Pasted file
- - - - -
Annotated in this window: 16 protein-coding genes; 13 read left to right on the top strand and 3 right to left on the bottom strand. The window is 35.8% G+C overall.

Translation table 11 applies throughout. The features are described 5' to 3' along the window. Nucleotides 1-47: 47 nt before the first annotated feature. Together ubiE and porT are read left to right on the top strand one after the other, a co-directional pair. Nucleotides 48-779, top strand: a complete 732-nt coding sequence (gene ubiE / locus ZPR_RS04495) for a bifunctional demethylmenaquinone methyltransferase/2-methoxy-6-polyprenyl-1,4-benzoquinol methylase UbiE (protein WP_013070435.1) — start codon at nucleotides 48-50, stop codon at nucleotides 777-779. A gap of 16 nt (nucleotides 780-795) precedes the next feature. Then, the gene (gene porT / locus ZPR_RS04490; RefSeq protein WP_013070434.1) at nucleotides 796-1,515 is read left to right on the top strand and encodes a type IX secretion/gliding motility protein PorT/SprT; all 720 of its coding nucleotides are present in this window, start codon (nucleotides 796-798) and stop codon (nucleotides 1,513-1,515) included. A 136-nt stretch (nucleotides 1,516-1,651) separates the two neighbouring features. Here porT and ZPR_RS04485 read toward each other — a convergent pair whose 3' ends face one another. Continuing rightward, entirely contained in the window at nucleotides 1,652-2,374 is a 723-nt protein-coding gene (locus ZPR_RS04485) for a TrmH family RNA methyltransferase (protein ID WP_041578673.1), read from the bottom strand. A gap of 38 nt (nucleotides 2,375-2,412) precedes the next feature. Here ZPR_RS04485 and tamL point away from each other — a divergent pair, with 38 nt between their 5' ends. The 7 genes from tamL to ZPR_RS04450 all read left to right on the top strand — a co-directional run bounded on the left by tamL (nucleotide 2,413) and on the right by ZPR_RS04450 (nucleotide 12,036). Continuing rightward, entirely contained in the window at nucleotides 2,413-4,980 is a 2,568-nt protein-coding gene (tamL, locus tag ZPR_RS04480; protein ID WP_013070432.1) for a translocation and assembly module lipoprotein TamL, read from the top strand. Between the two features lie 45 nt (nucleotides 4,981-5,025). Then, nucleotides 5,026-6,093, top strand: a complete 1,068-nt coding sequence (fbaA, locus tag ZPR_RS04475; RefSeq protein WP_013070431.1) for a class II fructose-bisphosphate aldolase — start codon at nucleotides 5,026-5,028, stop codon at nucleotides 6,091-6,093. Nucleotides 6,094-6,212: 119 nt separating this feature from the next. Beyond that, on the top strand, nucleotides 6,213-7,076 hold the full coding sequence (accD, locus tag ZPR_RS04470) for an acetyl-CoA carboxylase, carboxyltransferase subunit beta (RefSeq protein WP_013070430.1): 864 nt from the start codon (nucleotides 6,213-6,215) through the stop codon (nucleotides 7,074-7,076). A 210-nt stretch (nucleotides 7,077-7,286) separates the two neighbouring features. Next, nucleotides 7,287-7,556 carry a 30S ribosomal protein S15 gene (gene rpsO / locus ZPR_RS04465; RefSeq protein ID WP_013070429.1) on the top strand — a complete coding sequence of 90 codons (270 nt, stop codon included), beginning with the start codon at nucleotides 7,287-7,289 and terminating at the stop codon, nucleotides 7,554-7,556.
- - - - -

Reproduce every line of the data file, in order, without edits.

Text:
Annotated in this window: 16 protein-coding genes; 13 read left to right on the top strand and 3 right to left on the bottom strand. The window is 35.8% G+C overall.

Translation table 11 applies throughout. The features are described 5' to 3' along the window. Nucleotides 1-47: 47 nt before the first annotated feature. Together ubiE and porT are read left to right on the top strand one after the other, a co-directional pair. Nucleotides 48-779, top strand: a complete 732-nt coding sequence (gene ubiE / locus ZPR_RS04495) for a bifunctional demethylmenaquinone methyltransferase/2-methoxy-6-polyprenyl-1,4-benzoquinol methylase UbiE (protein WP_013070435.1) — start codon at nucleotides 48-50, stop codon at nucleotides 777-779. A gap of 16 nt (nucleotides 780-795) precedes the next feature. Then, the gene (gene porT / locus ZPR_RS04490; RefSeq protein WP_013070434.1) at nucleotides 796-1,515 is read left to right on the top strand and encodes a type IX secretion/gliding motility protein PorT/SprT; all 720 of its coding nucleotides are present in this window, start codon (nucleotides 796-798) and stop codon (nucleotides 1,513-1,515) included. A 136-nt stretch (nucleotides 1,516-1,651) separates the two neighbouring features. Here porT and ZPR_RS04485 read toward each other — a convergent pair whose 3' ends face one another. Continuing rightward, entirely contained in the window at nucleotides 1,652-2,374 is a 723-nt protein-coding gene (locus ZPR_RS04485) for a TrmH family RNA methyltransferase (protein ID WP_041578673.1), read from the bottom strand. A gap of 38 nt (nucleotides 2,375-2,412) precedes the next feature. Here ZPR_RS04485 and tamL point away from each other — a divergent pair, with 38 nt between their 5' ends. The 7 genes from tamL to ZPR_RS04450 all read left to right on the top strand — a co-directional run bounded on the left by tamL (nucleotide 2,413) and on the right by ZPR_RS04450 (nucleotide 12,036). Continuing rightward, entirely contained in the window at nucleotides 2,413-4,980 is a 2,568-nt protein-coding gene (tamL, locus tag ZPR_RS04480; protein ID WP_013070432.1) for a translocation and assembly module lipoprotein TamL, read from the top strand. Between the two features lie 45 nt (nucleotides 4,981-5,025). Then, nucleotides 5,026-6,093, top strand: a complete 1,068-nt coding sequence (fbaA, locus tag ZPR_RS04475; RefSeq protein WP_013070431.1) for a class II fructose-bisphosphate aldolase — start codon at nucleotides 5,026-5,028, stop codon at nucleotides 6,091-6,093. Nucleotides 6,094-6,212: 119 nt separating this feature from the next. Beyond that, on the top strand, nucleotides 6,213-7,076 hold the full coding sequence (accD, locus tag ZPR_RS04470) for an acetyl-CoA carboxylase, carboxyltransferase subunit beta (RefSeq protein WP_013070430.1): 864 nt from the start codon (nucleotides 6,213-6,215) through the stop codon (nucleotides 7,074-7,076). A 210-nt stretch (nucleotides 7,077-7,286) separates the two neighbouring features. Next, nucleotides 7,287-7,556 carry a 30S ribosomal protein S15 gene (gene rpsO / locus ZPR_RS04465; RefSeq protein ID WP_013070429.1) on the top strand — a complete coding sequence of 90 codons (270 nt, stop codon included), beginning with the start codon at nucleotides 7,287-7,289 and terminating at the stop codon, nucleotides 7,554-7,556.